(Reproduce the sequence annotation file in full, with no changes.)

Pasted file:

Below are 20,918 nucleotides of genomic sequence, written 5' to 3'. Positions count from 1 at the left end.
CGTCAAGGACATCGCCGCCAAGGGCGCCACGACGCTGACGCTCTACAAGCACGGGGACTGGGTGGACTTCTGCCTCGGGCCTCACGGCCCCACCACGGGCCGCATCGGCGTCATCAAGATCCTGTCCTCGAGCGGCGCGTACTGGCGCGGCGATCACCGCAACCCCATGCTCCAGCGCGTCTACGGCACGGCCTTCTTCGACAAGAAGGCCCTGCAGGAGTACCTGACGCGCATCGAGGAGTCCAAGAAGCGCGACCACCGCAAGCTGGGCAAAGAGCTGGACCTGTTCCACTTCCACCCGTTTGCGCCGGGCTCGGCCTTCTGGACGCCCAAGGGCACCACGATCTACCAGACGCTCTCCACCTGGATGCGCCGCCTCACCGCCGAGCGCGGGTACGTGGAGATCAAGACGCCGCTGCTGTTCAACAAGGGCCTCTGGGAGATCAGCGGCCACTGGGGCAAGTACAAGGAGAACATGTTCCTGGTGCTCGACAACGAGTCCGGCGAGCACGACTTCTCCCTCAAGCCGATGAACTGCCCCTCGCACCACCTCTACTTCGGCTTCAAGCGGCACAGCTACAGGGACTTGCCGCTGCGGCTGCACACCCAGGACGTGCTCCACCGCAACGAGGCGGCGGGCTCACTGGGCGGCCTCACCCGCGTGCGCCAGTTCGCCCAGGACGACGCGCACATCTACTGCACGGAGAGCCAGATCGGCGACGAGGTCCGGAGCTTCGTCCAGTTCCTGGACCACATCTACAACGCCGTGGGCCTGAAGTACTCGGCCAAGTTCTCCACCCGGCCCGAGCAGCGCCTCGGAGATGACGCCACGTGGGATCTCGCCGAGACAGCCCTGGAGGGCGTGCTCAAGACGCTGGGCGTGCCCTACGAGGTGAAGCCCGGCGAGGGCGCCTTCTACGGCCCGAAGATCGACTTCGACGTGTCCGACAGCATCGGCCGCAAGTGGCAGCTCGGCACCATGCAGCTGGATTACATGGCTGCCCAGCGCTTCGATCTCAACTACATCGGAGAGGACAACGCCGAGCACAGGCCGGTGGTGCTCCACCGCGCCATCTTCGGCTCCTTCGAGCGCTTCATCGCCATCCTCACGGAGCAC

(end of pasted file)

Below are 20,918 nucleotides of genomic sequence, written 5' to 3'. Positions count from 1 at the left end.
CGTCAAGGACATCGCCGCCAAGGGCGCCACGACGCTGACGCTCTACAAGCACGGGGACTGGGTGGACTTCTGCCTCGGGCCTCACGGCCCCACCACGGGCCGCATCGGCGTCATCAAGATCCTGTCCTCGAGCGGCGCGTACTGGCGCGGCGATCACCGCAACCCCATGCTCCAGCGCGTCTACGGCACGGCCTTCTTCGACAAGAAGGCCCTGCAGGAGTACCTGACGCGCATCGAGGAGTCCAAGAAGCGCGACCACCGCAAGCTGGGCAAAGAGCTGGACCTGTTCCACTTCCACCCGTTTGCGCCGGGCTCGGCCTTCTGGACGCCCAAGGGCACCACGATCTACCAGACGCTCTCCACCTGGATGCGCCGCCTCACCGCCGAGCGCGGGTACGTGGAGATCAAGACGCCGCTGCTGTTCAACAAGGGCCTCTGGGAGATCAGCGGCCACTGGGGCAAGTACAAGGAGAACATGTTCCTGGTGCTCGACAACGAGTCCGGCGAGCACGACTTCTCCCTCAAGCCGATGAACTGCCCCTCGCACCACCTCTACTTCGGCTTCAAGCGGCACAGCTACAGGGACTTGCCGCTGCGGCTGCACACCCAGGACGTGCTCCACCGCAACGAGGCGGCGGGCTCACTGGGCGGCCTCACCCGCGTGCGCCAGTTCGCCCAGGACGACGCGCACATCTACTGCACGGAGAGCCAGATCGGCGACGAGGTCCGGAGCTTCGTCCAGTTCCTGGACCACATCTACAACGCCGTGGGCCTGAAGTACTCGGCCAAGTTCTCCACCCGGCCCGAGCAGCGCCTCGGAGATGACGCCACGTGGGATCTCGCCGAGACAGCCCTGGAGGGCGTGCTCAAGACGCTGGGCGTGCCCTACGAGGTGAAGCCCGGCGAGGGCGCCTTCTACGGCCCGAAGATCGACTTCGACGTGTCCGACAGCATCGGCCGCAAGTGGCAGCTCGGCACCATGCAGCTGGATTACATGGCTGCCCAGCGCTTCGATCTCAACTACATCGGAGAGGACAACGCCGAGCACAGGCCGGTGGTGCTCCACCGCGCCATCTTCGGCTCCTTCGAGCGCTTCATCGCCATCCTCACGGAGCAC